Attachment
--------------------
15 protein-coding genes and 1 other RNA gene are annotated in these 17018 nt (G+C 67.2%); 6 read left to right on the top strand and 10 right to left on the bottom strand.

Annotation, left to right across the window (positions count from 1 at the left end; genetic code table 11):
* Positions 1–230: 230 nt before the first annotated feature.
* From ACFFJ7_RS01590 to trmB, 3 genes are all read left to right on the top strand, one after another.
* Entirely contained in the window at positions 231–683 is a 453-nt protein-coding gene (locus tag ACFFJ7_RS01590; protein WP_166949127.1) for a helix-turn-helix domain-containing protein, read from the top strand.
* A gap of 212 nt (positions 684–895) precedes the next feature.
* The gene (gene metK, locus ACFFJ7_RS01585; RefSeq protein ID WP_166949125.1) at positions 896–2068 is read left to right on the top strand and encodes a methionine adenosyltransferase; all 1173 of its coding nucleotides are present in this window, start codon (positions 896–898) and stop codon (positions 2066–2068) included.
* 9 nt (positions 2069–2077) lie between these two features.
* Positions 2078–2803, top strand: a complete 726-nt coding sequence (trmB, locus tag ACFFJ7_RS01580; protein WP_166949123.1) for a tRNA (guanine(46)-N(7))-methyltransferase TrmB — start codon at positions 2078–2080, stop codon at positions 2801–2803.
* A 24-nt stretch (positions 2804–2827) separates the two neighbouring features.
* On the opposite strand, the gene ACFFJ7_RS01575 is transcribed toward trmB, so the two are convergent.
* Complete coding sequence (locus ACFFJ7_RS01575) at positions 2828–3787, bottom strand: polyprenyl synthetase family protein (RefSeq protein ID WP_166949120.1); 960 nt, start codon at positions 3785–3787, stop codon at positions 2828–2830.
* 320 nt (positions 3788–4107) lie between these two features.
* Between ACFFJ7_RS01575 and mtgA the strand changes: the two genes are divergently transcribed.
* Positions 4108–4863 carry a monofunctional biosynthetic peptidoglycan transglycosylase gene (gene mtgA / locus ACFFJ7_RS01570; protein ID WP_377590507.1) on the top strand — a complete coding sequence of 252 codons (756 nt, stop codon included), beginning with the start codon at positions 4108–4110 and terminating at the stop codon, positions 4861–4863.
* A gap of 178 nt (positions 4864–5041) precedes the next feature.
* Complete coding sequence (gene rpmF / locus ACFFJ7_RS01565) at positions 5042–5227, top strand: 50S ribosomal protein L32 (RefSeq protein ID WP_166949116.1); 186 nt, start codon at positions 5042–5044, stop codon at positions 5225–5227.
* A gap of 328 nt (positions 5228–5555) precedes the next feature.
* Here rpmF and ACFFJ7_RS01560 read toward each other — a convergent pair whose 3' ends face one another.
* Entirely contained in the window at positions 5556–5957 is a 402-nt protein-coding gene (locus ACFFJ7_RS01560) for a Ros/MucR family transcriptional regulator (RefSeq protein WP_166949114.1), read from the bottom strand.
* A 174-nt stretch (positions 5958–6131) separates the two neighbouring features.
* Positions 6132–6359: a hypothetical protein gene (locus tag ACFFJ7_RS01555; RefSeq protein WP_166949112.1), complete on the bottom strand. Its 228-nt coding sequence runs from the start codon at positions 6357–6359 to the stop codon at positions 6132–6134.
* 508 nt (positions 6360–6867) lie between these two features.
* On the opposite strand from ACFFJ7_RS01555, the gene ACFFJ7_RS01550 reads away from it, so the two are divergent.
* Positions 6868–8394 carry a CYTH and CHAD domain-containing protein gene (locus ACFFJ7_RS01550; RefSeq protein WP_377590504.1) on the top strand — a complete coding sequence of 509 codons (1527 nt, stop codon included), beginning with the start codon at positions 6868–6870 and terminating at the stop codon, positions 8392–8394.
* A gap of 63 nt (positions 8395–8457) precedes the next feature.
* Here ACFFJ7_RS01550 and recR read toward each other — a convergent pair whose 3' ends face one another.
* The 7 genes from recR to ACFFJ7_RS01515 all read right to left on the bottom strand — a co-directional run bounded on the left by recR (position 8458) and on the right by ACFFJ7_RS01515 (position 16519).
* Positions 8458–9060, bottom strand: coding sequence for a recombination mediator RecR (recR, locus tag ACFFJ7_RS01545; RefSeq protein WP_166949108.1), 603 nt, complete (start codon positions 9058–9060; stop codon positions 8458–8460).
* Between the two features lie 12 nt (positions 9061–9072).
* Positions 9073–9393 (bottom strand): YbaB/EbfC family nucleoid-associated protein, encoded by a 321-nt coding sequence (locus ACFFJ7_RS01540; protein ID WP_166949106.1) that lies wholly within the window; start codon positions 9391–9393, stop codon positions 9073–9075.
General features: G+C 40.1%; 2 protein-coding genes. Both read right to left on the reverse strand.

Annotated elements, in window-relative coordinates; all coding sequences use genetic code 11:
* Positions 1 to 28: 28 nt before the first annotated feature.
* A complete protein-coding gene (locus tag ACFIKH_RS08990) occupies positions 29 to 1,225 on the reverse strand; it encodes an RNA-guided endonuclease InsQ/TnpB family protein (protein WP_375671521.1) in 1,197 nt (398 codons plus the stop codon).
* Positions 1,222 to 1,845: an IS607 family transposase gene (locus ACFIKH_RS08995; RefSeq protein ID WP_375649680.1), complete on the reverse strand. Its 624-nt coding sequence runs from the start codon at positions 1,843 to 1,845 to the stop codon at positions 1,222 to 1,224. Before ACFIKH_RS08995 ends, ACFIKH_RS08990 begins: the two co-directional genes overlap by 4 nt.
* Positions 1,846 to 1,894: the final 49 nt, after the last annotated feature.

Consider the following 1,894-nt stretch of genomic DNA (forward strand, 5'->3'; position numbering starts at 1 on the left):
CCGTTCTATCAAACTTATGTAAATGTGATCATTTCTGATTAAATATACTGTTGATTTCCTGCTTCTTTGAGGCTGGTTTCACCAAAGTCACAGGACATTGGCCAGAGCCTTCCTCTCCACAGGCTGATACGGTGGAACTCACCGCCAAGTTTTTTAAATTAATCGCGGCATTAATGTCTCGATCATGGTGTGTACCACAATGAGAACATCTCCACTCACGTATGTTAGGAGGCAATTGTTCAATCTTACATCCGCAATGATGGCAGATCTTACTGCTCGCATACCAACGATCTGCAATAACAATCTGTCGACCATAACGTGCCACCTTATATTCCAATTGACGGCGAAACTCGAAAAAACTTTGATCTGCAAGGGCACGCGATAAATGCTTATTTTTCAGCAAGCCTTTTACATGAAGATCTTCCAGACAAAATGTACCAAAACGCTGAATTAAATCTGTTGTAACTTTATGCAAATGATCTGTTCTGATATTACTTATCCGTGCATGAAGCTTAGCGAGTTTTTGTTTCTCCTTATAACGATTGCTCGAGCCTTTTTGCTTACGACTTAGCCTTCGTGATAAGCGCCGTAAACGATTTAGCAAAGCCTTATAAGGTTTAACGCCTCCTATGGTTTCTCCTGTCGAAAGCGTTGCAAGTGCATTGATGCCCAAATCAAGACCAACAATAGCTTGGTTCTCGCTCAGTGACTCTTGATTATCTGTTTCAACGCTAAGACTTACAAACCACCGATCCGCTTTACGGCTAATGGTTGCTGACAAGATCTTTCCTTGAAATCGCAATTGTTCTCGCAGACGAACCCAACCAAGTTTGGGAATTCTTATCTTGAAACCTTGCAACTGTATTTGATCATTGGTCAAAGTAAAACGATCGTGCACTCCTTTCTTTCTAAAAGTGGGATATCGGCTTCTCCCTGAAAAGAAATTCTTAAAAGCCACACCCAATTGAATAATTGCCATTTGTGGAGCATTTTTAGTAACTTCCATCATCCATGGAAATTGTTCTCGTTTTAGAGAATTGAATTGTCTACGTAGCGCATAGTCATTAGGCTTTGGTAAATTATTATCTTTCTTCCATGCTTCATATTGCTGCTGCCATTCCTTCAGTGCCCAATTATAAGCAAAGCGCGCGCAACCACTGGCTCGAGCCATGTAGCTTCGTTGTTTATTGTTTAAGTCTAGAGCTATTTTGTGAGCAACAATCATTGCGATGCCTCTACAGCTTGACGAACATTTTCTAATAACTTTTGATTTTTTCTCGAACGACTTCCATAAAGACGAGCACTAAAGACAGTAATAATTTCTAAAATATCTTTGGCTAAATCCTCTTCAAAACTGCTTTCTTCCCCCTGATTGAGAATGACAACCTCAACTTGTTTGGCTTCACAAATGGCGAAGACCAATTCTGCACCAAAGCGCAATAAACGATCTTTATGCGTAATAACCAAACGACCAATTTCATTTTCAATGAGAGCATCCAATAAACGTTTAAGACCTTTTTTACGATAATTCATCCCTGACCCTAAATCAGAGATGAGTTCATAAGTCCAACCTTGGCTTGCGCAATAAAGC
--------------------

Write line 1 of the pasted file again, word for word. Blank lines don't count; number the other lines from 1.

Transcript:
15 protein-coding genes and 1 other RNA gene are annotated in these 17018 nt (G+C 67.2%); 6 read left to right on the top strand and 10 right to left on the bottom strand.